Monday, March 15, 2010

Disposable income and disposable diapers

One of the few organizations that I allow solicitations from is the Center for a Commercial Free Childhood. My parents did an excellent job of letting my brothers and I have childhoods of innocence and play. Aside from gigantic hordes of Star Wars toys (never as many as my cousin Eric, though) and about a bazillion Strawberry Shortcake figures, very few of our toys were licensed trademarks of anything. Of course, it was the late 70 and early 80s so there weren't as many out there and Legos were still old-school without story-lines and instructions, so that was a little easier. Still, at some point, my parents got rid of the TV for a few years and I was not allowed to have Barbie dolls until I was 10 so that I might have a modicum of a chance at a positive body image.

I also consider myself quite lucky that my adolescence was spent while grunge was the dominant style. Baggy jeans, big flannel shirts worn like cardigans and colored opaque tights under skirts and worn with Converse all-stars gave me all the protection my developing body needed from the degrading stares and comments of the adolescent boys I was surrounded by. I often look at teenagers (and younger) today and feel sad that their looks are so polished, with the visible and perfect cleavage with those flouncy little skirts. Did I even own an underwire bra before I was 20?

So, when an organization fights the constant erosion of childhood at the hands of market forces, I support them. They have asked me share a story with you about the aftermath they encountered from Disney after the Baby Einstein videos were exposed as frauds.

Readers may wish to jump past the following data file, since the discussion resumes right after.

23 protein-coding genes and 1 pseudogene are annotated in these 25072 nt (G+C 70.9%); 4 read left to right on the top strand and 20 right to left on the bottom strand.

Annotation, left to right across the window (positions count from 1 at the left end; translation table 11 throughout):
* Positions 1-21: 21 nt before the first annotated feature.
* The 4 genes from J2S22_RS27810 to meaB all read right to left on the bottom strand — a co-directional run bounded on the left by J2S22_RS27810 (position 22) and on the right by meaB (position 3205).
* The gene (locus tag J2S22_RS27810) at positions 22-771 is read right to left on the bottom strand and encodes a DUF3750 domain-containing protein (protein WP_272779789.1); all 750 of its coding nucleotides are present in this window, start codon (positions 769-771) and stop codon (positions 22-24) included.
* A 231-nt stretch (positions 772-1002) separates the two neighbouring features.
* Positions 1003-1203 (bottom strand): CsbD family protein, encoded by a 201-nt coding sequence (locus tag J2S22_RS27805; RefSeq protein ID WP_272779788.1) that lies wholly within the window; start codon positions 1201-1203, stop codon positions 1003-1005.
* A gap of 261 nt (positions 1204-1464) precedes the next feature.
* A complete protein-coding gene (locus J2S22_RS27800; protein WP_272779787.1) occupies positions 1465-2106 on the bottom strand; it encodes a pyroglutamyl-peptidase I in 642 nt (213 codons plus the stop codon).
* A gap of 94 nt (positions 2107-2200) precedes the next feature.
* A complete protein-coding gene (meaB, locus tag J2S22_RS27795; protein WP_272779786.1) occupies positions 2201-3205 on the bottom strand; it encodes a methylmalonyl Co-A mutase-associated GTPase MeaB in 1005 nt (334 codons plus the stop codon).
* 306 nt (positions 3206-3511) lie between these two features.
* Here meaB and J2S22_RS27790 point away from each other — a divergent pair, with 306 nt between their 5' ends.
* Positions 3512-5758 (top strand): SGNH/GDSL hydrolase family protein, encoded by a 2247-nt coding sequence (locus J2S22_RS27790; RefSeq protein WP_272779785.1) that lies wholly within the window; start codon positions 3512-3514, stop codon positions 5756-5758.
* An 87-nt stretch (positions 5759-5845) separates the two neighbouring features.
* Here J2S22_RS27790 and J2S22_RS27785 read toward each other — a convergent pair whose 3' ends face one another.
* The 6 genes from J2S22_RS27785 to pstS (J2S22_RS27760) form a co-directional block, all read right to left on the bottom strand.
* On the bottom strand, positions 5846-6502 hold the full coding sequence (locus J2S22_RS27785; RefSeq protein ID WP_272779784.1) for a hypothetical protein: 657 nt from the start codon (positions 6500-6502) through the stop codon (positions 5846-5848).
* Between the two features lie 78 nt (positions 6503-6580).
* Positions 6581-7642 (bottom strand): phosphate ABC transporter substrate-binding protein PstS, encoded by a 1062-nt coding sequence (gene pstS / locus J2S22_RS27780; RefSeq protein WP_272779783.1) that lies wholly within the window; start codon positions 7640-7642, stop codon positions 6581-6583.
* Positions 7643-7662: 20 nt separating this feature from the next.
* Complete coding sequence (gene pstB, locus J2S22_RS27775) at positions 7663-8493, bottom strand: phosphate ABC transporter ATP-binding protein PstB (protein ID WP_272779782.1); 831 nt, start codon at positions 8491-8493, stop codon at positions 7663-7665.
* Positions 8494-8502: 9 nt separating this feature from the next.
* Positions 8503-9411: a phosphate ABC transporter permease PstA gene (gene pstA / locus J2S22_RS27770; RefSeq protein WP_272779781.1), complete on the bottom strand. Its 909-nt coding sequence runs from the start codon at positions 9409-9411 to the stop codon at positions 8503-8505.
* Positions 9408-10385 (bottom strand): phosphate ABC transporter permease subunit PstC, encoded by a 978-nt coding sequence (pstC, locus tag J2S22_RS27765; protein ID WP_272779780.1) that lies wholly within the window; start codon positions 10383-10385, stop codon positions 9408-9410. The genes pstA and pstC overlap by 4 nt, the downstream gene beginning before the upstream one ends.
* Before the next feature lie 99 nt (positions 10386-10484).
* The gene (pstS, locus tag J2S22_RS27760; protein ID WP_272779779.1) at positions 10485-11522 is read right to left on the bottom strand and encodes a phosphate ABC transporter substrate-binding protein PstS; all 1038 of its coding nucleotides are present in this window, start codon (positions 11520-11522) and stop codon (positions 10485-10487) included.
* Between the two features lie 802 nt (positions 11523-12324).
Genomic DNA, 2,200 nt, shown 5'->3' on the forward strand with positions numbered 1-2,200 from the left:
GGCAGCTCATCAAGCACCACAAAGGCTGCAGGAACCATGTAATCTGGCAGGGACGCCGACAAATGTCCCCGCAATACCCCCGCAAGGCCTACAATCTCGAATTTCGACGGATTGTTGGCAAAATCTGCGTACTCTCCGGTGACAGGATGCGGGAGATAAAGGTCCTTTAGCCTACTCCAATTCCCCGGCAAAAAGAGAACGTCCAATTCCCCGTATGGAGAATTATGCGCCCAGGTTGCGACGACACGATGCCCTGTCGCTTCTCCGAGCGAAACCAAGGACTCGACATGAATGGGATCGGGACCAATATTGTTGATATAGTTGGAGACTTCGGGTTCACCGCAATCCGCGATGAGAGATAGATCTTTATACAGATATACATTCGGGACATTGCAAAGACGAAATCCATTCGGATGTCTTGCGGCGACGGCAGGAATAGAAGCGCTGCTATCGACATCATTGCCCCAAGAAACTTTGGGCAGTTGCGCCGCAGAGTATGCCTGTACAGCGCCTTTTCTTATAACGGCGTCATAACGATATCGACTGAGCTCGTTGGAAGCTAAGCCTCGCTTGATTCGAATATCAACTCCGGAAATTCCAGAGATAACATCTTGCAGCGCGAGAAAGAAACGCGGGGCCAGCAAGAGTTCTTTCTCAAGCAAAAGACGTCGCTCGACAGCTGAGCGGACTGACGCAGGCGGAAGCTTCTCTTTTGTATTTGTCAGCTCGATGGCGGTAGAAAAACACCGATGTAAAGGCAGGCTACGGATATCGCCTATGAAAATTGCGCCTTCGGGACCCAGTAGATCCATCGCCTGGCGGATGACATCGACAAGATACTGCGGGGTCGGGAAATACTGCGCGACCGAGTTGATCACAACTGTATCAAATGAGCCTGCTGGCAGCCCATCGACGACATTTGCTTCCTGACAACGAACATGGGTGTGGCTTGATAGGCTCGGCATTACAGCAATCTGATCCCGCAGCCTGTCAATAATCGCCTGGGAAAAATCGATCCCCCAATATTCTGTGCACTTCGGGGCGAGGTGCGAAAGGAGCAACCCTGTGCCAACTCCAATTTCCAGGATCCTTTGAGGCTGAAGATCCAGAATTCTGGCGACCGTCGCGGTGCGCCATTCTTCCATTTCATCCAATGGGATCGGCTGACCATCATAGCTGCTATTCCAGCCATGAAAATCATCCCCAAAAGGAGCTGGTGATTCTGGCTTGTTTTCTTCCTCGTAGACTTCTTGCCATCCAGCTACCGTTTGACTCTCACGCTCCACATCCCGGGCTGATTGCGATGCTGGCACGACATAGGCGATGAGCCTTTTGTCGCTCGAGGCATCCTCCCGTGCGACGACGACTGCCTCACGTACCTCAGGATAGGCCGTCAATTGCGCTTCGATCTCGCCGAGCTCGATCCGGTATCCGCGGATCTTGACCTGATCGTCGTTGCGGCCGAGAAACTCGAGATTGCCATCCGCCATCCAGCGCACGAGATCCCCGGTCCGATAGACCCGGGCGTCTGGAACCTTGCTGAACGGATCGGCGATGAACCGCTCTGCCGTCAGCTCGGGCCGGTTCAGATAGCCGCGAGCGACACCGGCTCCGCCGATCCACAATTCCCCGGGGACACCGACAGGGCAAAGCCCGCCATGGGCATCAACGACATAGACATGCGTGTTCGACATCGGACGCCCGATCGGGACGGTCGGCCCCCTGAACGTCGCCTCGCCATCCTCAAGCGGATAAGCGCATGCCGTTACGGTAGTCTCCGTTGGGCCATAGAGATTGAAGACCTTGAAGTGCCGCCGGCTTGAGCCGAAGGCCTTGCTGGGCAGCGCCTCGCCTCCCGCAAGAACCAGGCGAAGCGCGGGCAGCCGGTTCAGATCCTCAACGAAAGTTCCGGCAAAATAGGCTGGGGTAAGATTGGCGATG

As described in the New York Times, last fall’s successful campaign to get Disney to offer refunds on Baby Einstein videos came at a price. At the height of the media flurry about the refunds, representatives from Disney contacted JBCC, and our relationship with the Center was changed irrevocably. We were pressured to stop talking to the press about Baby Einstein. Questions were raised about whether CCFC’s mission was appropriate for a JBCC program. Finally, in January, we were told that we had to leave—quickly. And, for our remaining time under JBCC’s auspices, we were forbidden from conducting any advocacy aimed at a specific corporation or product. You may have noticed that you haven’t heard from us in a while.

It is chilling that any corporation, particularly one marketing itself as family friendly, would lean on a children’s mental health center. We have great admiration for the Center’s staff, and the work they do for children. At the same time, we are deeply saddened that the institution ceded its ground and stopped supporting CCFC and our efforts to challenge powerful interests in order to protect children and support parents.
My brother and sister-in-law are expecting my first niece or nephew in a few weeks. I am trying to make sure that Baby Shashi has a chance to be a kid before she must become a consumer. If that jingles your bell too, check them out and make a donation if you're so inclined.

1 comment:

Amy said...

I've never heard of this organization. What a great idea.